We all know that majority of laboratory animals are those taken from shelters and captivity sectors, but the ethical background of the whole process is everything but not ethic. Someone would suggest serial killers, mass murderers and  child rapists for this research program. They are the pests of the society and they will never be rehabilitated but they do have the characteristics of humans, at least in organic way. That is also not an ethical choice and we are not here to judge anyone about anything but to save our souls and to stand up for voiceless. Animals are not the slaves of humans, they have the equal rights to be on this Planet and to live their lives. What if some predators from the space come here and adopt our pattern of thinking? Who is the strongest is one who is killing all. We would be erased in one day as humans. That would be karma. Nothing more, nothing less. Animal testing in 21st century is proof that science is lazy to search and implement other techniques. It teaches us that we have nothing to teach our children, especially not about humanity and morals. We will maybe find cures against Ebola or cancer but we will be anyway dead, as thinking animals that have never understood the reason of life.



  1. Thank you so much, Sarah, for being the voice of the voiceless! You are an ambassador for those poor and defenseless animals!

    You are making a very good point as to why the usage of experimentation on animals should be abandoned. First, experimenting on animals for makeup testing is totally unjustifiable not to mention cruel. Second, and most importantly, you are bringing to light the existence of other methods of testing without the need to resort to animal testing and all the cruelty attached thereto.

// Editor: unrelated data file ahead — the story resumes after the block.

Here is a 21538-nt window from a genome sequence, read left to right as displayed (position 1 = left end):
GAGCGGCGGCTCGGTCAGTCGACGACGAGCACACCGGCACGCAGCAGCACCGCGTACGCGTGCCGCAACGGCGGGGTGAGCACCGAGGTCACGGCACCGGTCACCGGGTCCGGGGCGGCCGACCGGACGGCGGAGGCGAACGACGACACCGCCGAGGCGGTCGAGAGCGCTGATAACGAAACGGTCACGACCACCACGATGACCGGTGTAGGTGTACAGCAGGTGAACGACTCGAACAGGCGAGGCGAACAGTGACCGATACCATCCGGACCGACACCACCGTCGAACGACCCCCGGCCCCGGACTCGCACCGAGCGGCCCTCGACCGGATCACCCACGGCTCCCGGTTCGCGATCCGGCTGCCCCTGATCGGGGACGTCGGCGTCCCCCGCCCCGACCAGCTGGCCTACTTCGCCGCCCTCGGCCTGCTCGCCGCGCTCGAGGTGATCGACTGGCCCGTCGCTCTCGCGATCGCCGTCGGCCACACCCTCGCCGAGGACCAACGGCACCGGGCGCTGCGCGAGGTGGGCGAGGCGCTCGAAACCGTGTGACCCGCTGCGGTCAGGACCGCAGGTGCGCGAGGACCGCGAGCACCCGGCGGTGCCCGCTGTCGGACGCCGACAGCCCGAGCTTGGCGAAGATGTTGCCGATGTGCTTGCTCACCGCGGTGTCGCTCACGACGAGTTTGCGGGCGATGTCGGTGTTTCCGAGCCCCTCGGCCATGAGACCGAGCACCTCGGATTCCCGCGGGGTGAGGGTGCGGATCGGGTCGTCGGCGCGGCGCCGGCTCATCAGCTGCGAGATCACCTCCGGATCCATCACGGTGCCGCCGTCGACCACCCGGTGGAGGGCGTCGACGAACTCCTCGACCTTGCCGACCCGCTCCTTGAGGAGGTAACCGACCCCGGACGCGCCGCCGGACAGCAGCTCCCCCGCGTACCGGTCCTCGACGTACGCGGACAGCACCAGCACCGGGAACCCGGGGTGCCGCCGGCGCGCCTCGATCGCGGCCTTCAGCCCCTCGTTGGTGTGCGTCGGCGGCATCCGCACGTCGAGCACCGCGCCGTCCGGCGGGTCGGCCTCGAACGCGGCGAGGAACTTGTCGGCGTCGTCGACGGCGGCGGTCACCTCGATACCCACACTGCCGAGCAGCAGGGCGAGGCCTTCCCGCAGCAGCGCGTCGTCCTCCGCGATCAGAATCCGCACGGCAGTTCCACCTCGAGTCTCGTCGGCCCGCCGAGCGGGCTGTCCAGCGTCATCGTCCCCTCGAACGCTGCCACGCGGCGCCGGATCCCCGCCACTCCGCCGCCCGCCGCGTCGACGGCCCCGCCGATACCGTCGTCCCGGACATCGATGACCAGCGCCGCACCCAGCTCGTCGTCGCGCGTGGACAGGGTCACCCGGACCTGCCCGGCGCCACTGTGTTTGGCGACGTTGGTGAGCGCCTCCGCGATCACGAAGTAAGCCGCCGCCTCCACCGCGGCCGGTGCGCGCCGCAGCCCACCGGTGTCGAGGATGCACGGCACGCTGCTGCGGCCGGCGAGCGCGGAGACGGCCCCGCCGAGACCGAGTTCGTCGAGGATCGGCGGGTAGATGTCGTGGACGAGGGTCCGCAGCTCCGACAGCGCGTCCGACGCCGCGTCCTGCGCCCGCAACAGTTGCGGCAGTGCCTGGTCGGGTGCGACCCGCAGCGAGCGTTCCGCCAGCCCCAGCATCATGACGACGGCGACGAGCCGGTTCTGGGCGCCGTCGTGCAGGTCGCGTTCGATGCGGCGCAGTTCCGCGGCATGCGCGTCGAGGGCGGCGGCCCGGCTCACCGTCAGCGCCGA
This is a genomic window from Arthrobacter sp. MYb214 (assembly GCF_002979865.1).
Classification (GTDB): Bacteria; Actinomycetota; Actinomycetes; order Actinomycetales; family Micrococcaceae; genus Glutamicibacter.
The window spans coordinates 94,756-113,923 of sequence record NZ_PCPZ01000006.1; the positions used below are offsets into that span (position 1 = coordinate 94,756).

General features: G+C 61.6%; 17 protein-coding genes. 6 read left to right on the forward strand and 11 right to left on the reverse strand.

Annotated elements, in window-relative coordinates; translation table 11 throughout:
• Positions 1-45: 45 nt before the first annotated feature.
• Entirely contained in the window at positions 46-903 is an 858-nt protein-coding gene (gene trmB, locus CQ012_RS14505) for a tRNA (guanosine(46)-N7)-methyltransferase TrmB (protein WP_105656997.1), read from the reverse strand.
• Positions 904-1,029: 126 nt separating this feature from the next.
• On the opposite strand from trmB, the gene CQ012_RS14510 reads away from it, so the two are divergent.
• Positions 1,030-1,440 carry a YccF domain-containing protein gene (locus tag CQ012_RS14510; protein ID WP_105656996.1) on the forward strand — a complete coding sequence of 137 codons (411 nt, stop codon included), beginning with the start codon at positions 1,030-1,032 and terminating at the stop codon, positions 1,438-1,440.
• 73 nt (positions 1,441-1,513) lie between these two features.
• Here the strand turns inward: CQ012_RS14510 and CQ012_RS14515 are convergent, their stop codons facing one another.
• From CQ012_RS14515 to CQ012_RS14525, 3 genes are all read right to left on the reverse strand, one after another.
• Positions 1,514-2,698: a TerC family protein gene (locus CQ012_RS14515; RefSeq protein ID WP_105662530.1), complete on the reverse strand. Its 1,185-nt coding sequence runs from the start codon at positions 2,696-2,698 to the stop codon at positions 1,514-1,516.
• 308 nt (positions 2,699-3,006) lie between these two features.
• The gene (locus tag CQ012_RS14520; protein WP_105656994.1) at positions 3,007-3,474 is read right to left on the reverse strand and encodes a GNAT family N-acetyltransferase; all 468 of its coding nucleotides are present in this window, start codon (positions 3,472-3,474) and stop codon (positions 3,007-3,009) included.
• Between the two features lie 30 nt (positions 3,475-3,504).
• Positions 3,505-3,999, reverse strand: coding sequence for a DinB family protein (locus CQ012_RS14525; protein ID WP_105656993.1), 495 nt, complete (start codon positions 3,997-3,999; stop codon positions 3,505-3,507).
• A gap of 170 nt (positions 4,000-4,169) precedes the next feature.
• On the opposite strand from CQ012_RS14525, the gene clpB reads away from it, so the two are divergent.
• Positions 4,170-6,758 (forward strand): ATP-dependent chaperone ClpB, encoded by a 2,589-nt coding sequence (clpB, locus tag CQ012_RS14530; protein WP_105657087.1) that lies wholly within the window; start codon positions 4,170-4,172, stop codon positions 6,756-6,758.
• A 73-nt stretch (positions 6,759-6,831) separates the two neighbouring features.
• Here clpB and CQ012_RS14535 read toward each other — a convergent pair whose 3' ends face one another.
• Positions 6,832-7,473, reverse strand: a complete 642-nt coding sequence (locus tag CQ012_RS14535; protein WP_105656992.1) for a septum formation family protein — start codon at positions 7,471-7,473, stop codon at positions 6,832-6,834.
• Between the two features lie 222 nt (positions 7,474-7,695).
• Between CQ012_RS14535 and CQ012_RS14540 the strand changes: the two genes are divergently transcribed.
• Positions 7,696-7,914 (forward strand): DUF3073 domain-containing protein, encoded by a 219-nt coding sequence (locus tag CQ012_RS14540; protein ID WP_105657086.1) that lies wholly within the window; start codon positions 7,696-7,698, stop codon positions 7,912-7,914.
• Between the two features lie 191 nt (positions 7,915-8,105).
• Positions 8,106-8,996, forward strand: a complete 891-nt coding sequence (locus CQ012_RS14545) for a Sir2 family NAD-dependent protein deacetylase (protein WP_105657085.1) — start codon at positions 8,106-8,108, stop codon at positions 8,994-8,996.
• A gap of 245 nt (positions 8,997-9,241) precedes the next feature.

It is time our society became more humane and totally stopped testing on animals. I love the “alien” example you used to explain your point. I have used the same example over the years to explain why people should become vegetarian or vegan. I don’t believe that “humans ” would find it just if aliens, with better technology, came to planet earth, conquered it and started eating humans because they taste good. Nor would “humans” find it fair if those aliens started testing on them because they are inferior!

    Should this happen one day, it would be karma at its best! I hope that humans will learn before it’s too late !

    Thank you again for this very well-written and enriching article!

    Liked by 1 person

  2. In the context of human nature, it was inevitable that the worst aspects of the human psyche (e.g. noxious ignorance, primitive violent impulse and detrimental self-preservation) would be applied to the history of humans trying to predominate and control Nature. Again and again, scientists have come forward to declare their ‘error’ in committing themselves to this course of attempted management (e.g. Professor Oppenheimer), but if one scientist becomes conscientious, one thousand and more are ready to replace him/her… As long as Commerce dictates to how and why Science evolves, there can be no reformation, and animals will continue to be in the front line of this merciless and meaningless slaughter (i.e. humans are not really worth preserving as they are – the animals die to preserve a worthless species).